PERSONAL ESSAY

The Sky is Crying

Stevie Ray, a million stars, and connecting the dots

Mindi Boston
Human Parts

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A shadowy figure stares up into the night sky.
Photo by Greg Rakozy on Unsplash

Darkness fell as I sat on the thin pullout in the hot camper. It was a humid summer night threatening rain in the early 90s. My only power was a frayed extension cord. I could run the lights or the small tabletop fan. Never both. Air-conditioning and television were luxuries we could not afford. So were dreams, but I still had plenty.

I propped open the tiny windows, but the stagnant air entering gave little relief. There wasn’t much to do in the dark other than stare at the aluminum walls, imagining I was in a freezer instead of an oven. Summer had barely commenced. I feared what loomed in the months ahead.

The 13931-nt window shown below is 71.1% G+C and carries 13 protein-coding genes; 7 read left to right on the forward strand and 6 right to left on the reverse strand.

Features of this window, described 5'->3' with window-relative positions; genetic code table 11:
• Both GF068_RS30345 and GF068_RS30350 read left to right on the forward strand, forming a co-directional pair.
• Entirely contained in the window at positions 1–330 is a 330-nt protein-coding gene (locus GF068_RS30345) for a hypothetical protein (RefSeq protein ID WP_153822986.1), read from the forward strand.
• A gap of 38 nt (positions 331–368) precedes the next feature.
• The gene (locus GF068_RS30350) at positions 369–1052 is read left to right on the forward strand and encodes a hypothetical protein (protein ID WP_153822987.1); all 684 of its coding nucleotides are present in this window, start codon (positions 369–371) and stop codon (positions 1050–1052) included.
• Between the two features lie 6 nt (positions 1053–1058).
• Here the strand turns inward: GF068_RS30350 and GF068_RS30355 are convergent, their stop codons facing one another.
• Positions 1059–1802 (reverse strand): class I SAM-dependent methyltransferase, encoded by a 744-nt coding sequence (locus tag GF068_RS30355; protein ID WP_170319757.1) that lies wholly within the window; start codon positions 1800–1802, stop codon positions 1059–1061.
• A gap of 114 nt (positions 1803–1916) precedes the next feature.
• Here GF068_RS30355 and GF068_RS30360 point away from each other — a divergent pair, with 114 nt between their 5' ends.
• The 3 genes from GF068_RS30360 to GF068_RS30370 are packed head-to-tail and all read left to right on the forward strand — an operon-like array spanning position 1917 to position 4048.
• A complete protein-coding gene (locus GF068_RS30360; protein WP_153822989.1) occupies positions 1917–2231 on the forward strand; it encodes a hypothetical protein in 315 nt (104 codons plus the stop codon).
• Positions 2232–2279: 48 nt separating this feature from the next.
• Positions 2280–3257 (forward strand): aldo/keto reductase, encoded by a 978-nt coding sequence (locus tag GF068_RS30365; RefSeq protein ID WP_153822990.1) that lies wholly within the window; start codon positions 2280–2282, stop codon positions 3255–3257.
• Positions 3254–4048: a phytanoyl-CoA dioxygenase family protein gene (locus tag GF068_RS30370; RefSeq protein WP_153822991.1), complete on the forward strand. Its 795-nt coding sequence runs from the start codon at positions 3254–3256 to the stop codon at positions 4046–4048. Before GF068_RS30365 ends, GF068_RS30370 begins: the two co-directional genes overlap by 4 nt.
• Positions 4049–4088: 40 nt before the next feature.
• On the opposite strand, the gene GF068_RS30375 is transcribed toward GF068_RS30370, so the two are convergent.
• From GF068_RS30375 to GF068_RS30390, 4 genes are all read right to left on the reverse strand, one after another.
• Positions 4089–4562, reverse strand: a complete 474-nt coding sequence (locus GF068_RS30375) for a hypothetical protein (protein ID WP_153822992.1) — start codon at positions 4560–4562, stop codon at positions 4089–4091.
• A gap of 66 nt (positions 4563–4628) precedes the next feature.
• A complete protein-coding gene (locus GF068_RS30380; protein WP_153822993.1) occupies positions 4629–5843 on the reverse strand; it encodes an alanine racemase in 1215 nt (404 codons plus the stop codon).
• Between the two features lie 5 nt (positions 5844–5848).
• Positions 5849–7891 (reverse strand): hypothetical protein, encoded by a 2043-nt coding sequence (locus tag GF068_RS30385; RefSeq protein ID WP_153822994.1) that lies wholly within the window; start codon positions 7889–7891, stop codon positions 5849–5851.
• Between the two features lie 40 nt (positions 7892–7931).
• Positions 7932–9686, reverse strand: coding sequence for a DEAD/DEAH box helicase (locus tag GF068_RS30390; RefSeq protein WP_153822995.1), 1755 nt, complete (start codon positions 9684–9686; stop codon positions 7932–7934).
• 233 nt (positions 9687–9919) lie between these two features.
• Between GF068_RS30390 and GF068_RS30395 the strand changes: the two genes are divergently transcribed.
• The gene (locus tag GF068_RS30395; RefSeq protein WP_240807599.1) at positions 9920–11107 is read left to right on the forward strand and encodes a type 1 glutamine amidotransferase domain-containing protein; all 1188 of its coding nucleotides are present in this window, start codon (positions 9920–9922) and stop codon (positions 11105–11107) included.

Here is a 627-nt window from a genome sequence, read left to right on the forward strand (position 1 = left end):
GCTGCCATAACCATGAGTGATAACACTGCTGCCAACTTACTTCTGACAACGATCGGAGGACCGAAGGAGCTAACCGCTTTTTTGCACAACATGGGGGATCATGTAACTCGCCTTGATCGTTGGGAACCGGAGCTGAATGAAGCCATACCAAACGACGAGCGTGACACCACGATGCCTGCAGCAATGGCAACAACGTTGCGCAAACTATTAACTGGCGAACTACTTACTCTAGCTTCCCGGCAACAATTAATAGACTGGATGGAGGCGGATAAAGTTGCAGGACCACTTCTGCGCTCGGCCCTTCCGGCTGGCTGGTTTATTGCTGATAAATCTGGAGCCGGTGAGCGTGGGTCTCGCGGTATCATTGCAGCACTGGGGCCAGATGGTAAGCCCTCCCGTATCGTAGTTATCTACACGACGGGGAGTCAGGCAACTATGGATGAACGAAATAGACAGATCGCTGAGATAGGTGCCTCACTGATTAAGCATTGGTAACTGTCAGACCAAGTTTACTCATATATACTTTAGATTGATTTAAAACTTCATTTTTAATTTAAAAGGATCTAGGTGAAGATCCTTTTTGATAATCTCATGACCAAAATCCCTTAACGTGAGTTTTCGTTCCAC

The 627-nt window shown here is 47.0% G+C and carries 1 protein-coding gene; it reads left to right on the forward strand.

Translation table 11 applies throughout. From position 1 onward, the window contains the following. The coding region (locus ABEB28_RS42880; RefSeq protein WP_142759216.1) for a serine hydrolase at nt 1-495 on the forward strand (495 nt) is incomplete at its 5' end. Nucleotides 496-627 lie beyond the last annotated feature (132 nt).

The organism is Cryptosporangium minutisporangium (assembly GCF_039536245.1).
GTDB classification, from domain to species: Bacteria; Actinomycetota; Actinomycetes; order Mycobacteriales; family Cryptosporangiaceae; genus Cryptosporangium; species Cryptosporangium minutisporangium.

If I twisted just right, I could see up into the starlit sky. My only solace on those nights was the thought that somewhere, beneath that endless navy sea, existed a world where everything made sense again. That is where I yearned to be. In that alternate universe, I imagined a big brick house with a yard full of trees and buzzing fireflies. Maybe a husband that came home every night and spoke to me in dulcet tones, not hateful jabs.

I spat on the hem of my sweat-drenched nightgown and tried to rub away decades of dirt and rust on the stationary top panes. Through the smears, I saw the door to the house bang open and stick. Loud twangs of blues guitar slunk through the darkness to fill the gated yard and block out the sounds of sirens and revving engines. A shadowy figure emerged onto the porch, something grasped in their hand. A single cigarette cherry glowed orangey-red against the murky darkness. The figure teetered on the top step and swore softly before traveling to the middle of the yard, staring upward.